The author sheds light on invented languages used in Film and TV.
After watching the first few episodes of the popular HBO show Game of Thrones (GOT), I would sense how intricate the Dothraki language is, as several scenes are spoken entirely in Dothraki with English subtitles. From hearing the characters speaking it, you can tell that this language actually has a fully developed grammar and a comprehensive vocabulary. Such languages are called conlangs or Invented Languages.
David Peterson is the creator of the Dothraki language, and he also serves as a dialect coach on the set of the show. He was brought on by the creators of GOT to build upon the few words of Dothraki that are in the series of successful novels A Song of Ice and Fire written by George R.R. Martin. Dothraki is not the only conlang that is spoken in Game of Thrones. Valyrian is another language that is regularly spoken in the Game of Thrones books.
Creating languages for movies or TV wasn’t always this well developed. Back in the 60’s, movies showed actors speaking gibberish. The first time a conlanger was called upon to create a new and fully developed language for show business was for “Star Trek III: The Search for Spock” which was created by linguist Marc Okrand. He created the language that the people of Klingon spoke. The language became very popular among Trekkies (fans of Star Trek) that the language of Klingon has its own dictionary, Monopoly game, and even a published translation of Hamlet. This was led by the “Klingon Language Institute”
There is also Lord of The Rings, which introduced many languages of Middle Earth, like High-elven and Grey-elven, which were all created by J. R. R. Tolkien himself. Tolkien even used the languages to write and recite poetry.
We also know about the Na’vi language, as James Cameron the director and creator of Avatar enlisted Dr. Paul Frommer, a linguist from the University of Southern California, to create the language for his blue-skinned population of Pandora.
Whether it’s a real language or a conlang, the same is true for both; if people like how the language sounds, they will learn it and would want to speak it. That is why a lot of conventions occur where people who speak the same conlang will convene and celebrate their love for a particular language.
The use of invented languages came about because the creators of these successful franchises wanted audiences to be immersed in these sci-fi worlds they created. If they used an existing language it would jolt the viewers back into the real world.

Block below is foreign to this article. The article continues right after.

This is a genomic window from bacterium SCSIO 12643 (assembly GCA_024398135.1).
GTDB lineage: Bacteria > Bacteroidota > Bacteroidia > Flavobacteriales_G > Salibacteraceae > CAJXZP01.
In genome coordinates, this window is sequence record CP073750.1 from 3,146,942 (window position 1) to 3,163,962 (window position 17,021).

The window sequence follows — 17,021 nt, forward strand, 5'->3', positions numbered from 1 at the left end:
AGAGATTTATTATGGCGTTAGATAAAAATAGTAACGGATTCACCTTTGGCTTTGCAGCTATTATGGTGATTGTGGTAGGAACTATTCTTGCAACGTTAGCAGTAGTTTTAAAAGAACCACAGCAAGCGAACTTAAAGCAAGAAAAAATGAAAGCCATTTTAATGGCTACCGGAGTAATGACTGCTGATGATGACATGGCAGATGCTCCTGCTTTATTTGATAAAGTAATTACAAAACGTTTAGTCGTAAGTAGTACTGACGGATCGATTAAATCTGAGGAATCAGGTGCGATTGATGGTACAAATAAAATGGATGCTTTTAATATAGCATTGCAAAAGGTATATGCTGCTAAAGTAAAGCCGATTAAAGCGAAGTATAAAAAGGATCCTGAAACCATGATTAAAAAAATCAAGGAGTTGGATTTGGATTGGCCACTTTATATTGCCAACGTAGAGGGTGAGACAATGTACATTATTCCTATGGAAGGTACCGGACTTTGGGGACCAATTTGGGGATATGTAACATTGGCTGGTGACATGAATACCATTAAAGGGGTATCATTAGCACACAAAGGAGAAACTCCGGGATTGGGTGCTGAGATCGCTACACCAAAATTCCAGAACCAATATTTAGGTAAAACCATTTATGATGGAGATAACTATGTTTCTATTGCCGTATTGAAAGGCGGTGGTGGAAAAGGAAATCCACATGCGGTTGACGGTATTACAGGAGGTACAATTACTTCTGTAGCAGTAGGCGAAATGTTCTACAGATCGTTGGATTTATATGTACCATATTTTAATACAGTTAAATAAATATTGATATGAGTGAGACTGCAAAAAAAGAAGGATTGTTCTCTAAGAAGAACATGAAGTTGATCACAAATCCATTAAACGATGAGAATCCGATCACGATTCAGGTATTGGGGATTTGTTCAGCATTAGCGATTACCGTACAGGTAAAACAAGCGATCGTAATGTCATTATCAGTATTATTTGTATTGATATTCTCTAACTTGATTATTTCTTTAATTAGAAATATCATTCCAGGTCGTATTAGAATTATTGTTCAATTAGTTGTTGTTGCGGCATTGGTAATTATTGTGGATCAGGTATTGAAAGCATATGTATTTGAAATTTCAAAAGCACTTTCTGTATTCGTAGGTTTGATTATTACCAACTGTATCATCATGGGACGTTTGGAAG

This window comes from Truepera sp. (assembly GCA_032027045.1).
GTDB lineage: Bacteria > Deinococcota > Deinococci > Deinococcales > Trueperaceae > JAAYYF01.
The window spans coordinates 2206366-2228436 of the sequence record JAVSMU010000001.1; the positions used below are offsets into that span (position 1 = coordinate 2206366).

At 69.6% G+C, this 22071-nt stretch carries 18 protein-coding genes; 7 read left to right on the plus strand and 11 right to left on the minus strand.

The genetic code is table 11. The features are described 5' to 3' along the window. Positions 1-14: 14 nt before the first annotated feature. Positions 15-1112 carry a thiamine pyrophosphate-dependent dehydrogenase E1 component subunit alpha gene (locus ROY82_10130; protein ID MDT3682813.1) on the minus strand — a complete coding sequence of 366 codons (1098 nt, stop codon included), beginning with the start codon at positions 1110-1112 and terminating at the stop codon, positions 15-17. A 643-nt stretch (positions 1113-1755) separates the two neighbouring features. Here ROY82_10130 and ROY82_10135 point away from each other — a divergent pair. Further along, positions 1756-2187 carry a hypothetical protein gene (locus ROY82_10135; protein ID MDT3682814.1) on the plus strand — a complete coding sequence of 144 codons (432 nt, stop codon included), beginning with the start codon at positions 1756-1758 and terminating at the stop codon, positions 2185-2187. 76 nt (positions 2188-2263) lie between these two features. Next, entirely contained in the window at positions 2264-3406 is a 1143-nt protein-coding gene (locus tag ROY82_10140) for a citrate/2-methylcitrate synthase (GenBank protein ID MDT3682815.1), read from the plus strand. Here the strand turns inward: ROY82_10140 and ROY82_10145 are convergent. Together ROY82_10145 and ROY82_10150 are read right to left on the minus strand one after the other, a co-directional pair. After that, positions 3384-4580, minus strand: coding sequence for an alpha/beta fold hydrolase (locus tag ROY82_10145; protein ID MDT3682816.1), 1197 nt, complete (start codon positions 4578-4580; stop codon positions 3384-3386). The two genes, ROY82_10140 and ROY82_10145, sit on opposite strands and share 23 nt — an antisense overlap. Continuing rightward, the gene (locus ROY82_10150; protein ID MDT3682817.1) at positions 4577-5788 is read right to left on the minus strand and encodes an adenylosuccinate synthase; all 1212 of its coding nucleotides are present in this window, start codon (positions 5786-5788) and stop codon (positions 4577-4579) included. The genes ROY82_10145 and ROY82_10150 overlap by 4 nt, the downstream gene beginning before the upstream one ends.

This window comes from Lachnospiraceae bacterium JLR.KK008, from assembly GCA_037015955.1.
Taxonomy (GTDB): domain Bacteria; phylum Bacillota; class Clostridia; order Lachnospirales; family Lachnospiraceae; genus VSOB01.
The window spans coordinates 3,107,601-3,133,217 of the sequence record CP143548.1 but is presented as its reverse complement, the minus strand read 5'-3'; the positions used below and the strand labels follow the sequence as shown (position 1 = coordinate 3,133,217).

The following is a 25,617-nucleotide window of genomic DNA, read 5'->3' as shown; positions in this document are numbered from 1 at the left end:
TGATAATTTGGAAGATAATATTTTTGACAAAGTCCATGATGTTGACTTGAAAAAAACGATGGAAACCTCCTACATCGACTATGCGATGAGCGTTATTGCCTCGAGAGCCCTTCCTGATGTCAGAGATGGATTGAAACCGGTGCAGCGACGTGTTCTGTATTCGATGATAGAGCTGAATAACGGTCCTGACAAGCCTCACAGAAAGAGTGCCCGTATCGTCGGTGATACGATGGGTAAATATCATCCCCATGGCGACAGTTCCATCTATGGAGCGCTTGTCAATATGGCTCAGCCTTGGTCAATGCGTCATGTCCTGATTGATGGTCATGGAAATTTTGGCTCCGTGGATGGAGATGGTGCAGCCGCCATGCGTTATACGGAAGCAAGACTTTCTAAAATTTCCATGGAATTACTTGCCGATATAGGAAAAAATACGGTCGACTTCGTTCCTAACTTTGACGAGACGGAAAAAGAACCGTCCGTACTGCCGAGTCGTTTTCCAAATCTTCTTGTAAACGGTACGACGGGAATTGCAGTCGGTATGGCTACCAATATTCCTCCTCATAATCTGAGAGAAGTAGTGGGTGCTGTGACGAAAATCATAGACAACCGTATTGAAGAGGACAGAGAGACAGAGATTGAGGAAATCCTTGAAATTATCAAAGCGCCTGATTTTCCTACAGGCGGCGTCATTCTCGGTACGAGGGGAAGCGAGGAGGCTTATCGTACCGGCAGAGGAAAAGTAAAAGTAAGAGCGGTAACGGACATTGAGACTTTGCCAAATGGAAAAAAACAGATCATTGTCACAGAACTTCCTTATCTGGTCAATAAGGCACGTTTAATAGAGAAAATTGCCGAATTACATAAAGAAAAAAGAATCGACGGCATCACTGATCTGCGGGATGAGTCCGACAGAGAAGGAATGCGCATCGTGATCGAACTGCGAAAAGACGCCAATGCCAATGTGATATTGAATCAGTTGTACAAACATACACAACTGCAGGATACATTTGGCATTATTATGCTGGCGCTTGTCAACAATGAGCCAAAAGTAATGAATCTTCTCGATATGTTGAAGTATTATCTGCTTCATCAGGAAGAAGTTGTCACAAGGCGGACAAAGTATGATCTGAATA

In a lot of movies, the reason might be political as they don’t want to mark villains of the movie or TV show to be from a certain country. The use of any language by the “bad people” might cause a political headache. In the movie “The Terminal” for example, Tom Hanks pretends to be from a country called “Krakozhia”, which doesn’t exist. Viktor (Tom’s character) spoke Krakozhian, which was made up for the movie, derived from Bulgarian.
Languages are obviously not just created for movies and TV. The Esperanto language, for example, was created a century ago to be an alternative second language spoken by everyone. It was aimed to be the language of the future, a common language that everyone could share. This did not go as planned by the creator of the language. While many countries were on board, Esperanto is only spoken by 2 million people.
The creators of Game of Thrones actually held a contest for conlangers as to who can come up with the best language for the show. Mr. Peterson won that honor and he created the Dothraki language. It was a challenge at first because he had to build on the 30 or so words that were already in the novels written by Mr. Martin. But he managed to do it whilst staying true to the rules that were set within the novels.
Dothraki relies on subject-verb-object structure and no linking verb. What’s spoken on the show is only a fraction of what Mr. Peterson has created, as the developed Dothraki language has over 3000 words already and is expanding.
I personally appreciate and applaud creations such as these movies or TV shows for treating their audiences as smart individuals who deserve the best. I would’ve myself thanked the linguist of the Dothraki language for his creation but as viewers of the show might recall from the first episode: “There is no word for thank you in Dothraki.”